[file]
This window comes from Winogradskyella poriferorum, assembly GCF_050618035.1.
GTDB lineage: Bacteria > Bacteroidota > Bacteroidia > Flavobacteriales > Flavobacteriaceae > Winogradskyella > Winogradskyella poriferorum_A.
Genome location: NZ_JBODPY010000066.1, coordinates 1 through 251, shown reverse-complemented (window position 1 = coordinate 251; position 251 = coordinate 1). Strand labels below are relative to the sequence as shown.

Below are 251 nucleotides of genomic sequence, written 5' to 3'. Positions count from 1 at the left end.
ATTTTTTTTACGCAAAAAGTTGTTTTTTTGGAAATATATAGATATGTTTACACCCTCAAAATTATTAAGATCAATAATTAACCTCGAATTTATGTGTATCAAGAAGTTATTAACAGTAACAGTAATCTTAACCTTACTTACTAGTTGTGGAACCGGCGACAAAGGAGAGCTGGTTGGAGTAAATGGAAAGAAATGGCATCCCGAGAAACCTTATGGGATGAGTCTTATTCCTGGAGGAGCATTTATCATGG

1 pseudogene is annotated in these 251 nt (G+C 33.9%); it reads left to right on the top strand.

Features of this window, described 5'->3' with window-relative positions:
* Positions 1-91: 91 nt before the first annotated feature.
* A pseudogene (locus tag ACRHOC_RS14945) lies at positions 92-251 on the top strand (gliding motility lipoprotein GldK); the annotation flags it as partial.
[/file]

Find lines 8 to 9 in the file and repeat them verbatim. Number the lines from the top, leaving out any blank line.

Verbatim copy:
* Positions 1-91: 91 nt before the first annotated feature.
* A pseudogene (locus tag ACRHOC_RS14945) lies at positions 92-251 on the top strand (gliding motility lipoprotein GldK); the annotation flags it as partial.